What was it about your previous job that brought you to the breaking point of wanting to quit and become a full-time artist?


There were things that I loved about working in finance. I was good at it and I felt like I touched peoples lives in a meaningful way. During busy times, we were required to work evenings and weekends, and putting in a 60 hour work week. I was working in finance, married my college sweet heart, and we even bought a house. I had everything that I was supposed to have wanted but I didn’t even know what I wanted for life. I kept thinking to myself was this it? Is this how I am supposed to spend the rest of my life.  So I painted and made art. I set a goal for myself to make enough artwork to set up at local art walk in the summertime. I did just that, and I sold my first painting and I knew that’s what I wanted to pursue.


When did you know you were ready for a change?

The more that I made art, applied for different opportunities and showed my work, the hungrier I got to go after even more ways to show and make art. I realized how happy art made me, deep down in the bones of my soul and I couldn’t give that up.  It really boiled to my happiness and what I wanted to be creating and making in my lifetime. What would be my mark on the rest of the world? I know I am fortunate but no matter your socio economic background anyone can be creative. This is just my journey.


How did you find the courage you needed to take such a big jump and follow your passion?


I am the kind of person that goes all in with out thinking about it, if it feels right and this just felt 100 percent right. (it was always easy) I was showing my artwork, working full time and I would come home from the office and cry. I would cry about how much I hated my job and that  I wanted to make art full time. My husband, of course was skeptical. He liked having me work full time with a steady paycheck, have a 401k and didn’t want to be the sole support of our family. I was sitting at the top of our stairs and crying into my hands and I said lets just plan. It doesn’t have to be tomorrow that I quit, but lets just make a plan. Thats what we did and we both realized that if I was going to make the jump, and we were young and I could always go back to finance or figuring something else out.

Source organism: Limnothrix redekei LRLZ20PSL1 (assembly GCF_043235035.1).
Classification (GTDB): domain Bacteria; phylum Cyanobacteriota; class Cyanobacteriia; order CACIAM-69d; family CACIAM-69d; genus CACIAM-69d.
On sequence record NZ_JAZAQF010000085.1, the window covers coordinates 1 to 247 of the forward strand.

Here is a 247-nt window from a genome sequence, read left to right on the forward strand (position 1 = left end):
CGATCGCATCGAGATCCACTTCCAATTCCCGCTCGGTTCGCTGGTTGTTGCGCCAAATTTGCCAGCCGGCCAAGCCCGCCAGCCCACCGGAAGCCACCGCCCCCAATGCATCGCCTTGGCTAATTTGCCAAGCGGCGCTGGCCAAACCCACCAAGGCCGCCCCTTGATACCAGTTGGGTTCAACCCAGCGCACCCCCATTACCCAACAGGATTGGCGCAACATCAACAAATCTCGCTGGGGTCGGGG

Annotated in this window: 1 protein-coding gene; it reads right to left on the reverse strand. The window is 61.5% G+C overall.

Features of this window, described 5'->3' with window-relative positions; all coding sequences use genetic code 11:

Describe how you felt the first day leaving your finance job to be a full-time artist. What kind of emotions were you going through?


My big emotions happened before I really quit my job. I realized I just wanted to do something different with my life and I needed my husbands support. I told him I just wanted to make a plan and that I didn’t have to quit right away but I needed a plan to pursue making artwork.

I didn’t quit right away. I took a 6 month leave of absence and then came back for 6 weeks before quitting fully. The biggest feeling I felt was relief. I wasn’t really happy or sad, but I realized I was ready to embark on a new chapter in my life and I was ready.


Photo Credit: Erika Lee Sears

Do you have any advice for artists who are on the edge of jumping into being an artist full-time?


I think the biggest thing that people focus on is leaving their job and making the leap. Your job is giving you the support to make artwork. We are lucky we live in a society that has social media and lots of opportunities for artists, even part time ones.  First, make a lot of artwork and don’t worry about the rules or subject matter or anything that’s holding you back from making the best work of your life. It’s all with you. Just create. Next is share it, and find the people that connect with what you do. If you are thinking about pursuing artwork full time, think about how you are going to be able to support yourself and explore that before you leave your job. Maybe it’s teaching workshops or painting murals or illustrating greeting cards. Every artist’s path is different and you will figure it out but don’t be afraid to explore and say yes to new opportunities.

What are your plans for the future?

To paint.